понедельник, 1 мая 2017 г.

Happy American Law Day - May 1st!

Greg Krasovsky: Happy Law Day to all my American Lawyer Facebook Friends and Colleagues!


Just like the ABA suggests this year, let's not forget about the role of the 14th Amendment in the civil liberties of Americans and our civil & criminal justice systems, especially its Equal Protection clause.


Unfortunately, for many Americans, including racial & ethnic minorities as well as the poor, equal protection under The Law remains a dream.
You know what they say about lawyers - folks who try to make the world a better place one lawsuit at a time!

So, as lawyers, let's try to do what we can to make the 14th amendment an absolute reality for all American citizens and permanent residents!
Any got better ideas?

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May 1st - Law Day (United States).
"On May 1 the United States officially recognizes Law Day. It is meant to reflect on the role of law in the foundation of the country and to recognize its importance for society."

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About the 2017 Law Day Theme - The American Bar Association.


"The 14th Amendment: Transforming American Democracy
The 2017 theme provides the opportunity to explore the many ways that the Fourteenth Amendment has reshaped American law and society.

Through its Citizenship, Due Process and Equal Protection clauses, this transformative amendment advanced the rights of all Americans. It also played a pivotal role in extending the reach of the Bill of Rights to the states.
Ratified during Reconstruction a century and a half ago, the Fourteenth Amendment serves as the cornerstone of landmark civil rights legislation, the foundation for numerous federal court decisions protecting fundamental rights, and a source of inspiration for all those who advocate for equal justice under law."
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Fourteenth Amendment to the United States Constitution.


The Fourteenth Amendment (Amendment XIV) to the United States Constitution was adopted on July 9, 1868, as one of the Reconstruction Amendments.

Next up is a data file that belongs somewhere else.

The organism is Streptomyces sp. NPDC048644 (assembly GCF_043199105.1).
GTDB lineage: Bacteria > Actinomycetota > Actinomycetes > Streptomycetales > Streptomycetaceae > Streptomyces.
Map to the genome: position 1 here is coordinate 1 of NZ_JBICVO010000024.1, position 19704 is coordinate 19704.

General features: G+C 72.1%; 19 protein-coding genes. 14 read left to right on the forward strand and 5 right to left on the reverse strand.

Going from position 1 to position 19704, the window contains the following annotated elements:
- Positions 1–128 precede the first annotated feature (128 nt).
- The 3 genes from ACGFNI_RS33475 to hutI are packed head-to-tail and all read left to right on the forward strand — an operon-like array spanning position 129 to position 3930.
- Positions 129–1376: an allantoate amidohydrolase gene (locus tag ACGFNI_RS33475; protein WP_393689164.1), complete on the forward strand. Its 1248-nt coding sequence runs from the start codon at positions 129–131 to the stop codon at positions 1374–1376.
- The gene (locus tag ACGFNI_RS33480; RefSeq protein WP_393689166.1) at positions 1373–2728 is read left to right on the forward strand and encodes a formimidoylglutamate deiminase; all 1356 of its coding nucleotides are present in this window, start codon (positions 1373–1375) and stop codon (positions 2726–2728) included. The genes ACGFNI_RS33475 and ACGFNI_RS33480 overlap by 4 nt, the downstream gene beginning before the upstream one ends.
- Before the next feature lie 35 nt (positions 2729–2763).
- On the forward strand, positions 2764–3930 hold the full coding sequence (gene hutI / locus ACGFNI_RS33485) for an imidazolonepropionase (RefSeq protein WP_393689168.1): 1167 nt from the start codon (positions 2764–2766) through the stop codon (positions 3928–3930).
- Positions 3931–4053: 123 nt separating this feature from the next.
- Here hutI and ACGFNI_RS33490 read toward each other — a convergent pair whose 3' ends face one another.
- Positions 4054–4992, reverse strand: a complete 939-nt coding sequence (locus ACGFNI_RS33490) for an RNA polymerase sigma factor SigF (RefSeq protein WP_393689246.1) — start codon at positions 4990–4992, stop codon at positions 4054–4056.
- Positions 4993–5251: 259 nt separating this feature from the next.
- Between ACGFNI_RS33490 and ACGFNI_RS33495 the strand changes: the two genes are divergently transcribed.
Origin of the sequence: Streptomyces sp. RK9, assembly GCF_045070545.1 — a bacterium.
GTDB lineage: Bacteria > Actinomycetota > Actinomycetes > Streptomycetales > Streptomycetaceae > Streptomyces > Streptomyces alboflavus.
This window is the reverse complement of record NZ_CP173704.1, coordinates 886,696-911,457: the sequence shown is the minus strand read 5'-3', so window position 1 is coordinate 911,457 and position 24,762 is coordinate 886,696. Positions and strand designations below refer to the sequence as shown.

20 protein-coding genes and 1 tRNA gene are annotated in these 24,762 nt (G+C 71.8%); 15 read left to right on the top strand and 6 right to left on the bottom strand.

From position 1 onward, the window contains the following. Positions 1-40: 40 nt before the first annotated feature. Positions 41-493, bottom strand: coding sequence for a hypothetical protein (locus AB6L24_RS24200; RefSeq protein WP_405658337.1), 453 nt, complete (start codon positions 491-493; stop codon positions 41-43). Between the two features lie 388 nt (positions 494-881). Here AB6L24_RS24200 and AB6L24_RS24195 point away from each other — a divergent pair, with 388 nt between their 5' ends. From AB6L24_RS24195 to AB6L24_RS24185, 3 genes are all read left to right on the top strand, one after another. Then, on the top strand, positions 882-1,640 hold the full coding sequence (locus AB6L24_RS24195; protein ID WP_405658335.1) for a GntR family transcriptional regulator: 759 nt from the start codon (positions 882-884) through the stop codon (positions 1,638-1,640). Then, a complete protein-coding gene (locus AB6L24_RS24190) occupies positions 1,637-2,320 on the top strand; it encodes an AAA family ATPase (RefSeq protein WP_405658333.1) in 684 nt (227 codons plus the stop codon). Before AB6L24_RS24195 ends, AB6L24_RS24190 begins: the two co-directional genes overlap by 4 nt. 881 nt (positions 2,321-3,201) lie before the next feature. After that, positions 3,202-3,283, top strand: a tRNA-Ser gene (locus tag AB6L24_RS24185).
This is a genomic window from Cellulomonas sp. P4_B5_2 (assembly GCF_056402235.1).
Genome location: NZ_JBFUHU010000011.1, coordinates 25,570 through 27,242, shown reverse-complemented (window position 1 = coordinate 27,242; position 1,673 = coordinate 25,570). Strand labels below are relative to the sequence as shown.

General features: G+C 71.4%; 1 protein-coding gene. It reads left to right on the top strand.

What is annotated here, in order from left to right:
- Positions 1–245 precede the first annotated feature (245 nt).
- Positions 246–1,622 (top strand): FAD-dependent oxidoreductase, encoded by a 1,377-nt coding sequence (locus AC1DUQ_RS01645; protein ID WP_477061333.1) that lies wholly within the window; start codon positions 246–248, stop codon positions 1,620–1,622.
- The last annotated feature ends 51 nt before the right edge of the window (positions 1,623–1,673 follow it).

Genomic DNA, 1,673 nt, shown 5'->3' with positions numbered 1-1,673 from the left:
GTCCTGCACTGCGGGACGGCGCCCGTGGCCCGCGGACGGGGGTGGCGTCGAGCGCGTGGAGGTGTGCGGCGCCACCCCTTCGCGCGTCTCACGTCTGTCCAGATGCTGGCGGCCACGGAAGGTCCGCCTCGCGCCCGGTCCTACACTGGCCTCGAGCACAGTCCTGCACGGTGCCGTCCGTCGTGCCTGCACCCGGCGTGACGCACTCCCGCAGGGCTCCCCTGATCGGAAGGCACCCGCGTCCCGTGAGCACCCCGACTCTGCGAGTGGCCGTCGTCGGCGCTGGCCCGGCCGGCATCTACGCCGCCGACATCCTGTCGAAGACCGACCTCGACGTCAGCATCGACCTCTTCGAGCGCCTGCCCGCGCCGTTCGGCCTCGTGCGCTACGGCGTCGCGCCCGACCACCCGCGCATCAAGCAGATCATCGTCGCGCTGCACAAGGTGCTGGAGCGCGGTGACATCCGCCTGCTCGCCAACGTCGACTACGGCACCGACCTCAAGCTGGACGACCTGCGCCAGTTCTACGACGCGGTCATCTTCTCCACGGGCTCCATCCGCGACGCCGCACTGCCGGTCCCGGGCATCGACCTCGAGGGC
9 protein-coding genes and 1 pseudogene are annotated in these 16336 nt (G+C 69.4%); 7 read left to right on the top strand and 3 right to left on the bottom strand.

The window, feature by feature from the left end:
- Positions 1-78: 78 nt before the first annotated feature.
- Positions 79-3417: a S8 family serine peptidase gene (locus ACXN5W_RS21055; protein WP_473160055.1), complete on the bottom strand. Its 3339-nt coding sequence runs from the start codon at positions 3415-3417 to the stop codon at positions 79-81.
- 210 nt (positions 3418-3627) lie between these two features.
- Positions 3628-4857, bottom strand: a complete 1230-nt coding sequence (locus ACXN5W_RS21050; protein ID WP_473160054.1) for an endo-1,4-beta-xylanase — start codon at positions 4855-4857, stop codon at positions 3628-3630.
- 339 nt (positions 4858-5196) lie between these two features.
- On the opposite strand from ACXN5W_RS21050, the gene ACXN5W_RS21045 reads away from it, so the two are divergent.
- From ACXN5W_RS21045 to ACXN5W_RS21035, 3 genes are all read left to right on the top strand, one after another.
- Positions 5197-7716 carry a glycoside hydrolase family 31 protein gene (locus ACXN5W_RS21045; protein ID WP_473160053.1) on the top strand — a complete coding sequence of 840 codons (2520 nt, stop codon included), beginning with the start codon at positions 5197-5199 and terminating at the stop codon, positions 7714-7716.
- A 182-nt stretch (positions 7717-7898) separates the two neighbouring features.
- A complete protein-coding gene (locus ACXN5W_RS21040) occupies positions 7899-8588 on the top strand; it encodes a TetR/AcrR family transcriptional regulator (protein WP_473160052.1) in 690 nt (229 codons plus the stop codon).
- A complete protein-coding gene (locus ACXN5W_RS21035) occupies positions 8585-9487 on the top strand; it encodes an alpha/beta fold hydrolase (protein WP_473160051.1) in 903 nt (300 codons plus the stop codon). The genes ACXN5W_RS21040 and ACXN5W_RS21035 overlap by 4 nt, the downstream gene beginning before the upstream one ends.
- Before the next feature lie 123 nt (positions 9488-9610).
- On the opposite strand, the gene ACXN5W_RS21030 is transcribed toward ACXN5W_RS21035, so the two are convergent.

The amendment addresses citizenship rights and equal protection of the laws, and was proposed in response to issues related to former slaves following the American Civil War.
The amendment was bitterly contested, particularly by the states of the defeated Confederacy, which were forced to ratify it in order to regain representation in Congress.
The Fourteenth Amendment, particularly its first section, is one of the most litigated parts of the Constitution, forming the basis for landmark decisions such as
- Brown v. Board of Education (1954) regarding racial segregation,
- Roe v. Wade (1973) regarding abortion,
- Bush v. Gore (2000) regarding the 2000 presidential election, and
- Obergefell v. Hodges (2015) regarding same-sex marriage.
The amendment limits the actions of all state and local officials, including those acting on behalf of such an official.
The amendment's first section includes several clauses: the Citizenship Clause, Privileges or Immunities Clause, Due Process Clause, and Equal Protection Clause.
- The Citizenship Clause provides a broad definition of citizenship, overruling the Supreme Court's decision in Dred Scott v. Sandford (1857), which had held that Americans descended from African slaves could not be citizens of the United States. The Privileges or Immunities Clause has been interpreted in such a way that it does very little.
- The Due Process Clause prohibits state and local government officials from depriving persons of life, liberty, or property without legislative authorization. This clause has also been used by the federal judiciary to make most of the Bill of Rights applicable to the states, as well as to recognize substantive and procedural requirements that state laws must satisfy.
- The Equal Protection Clause requires each state to provide equal protection under the law to all people within its jurisdiction. This clause has been the basis for many decisions rejecting irrational or unnecessary discrimination against people belonging to various groups.


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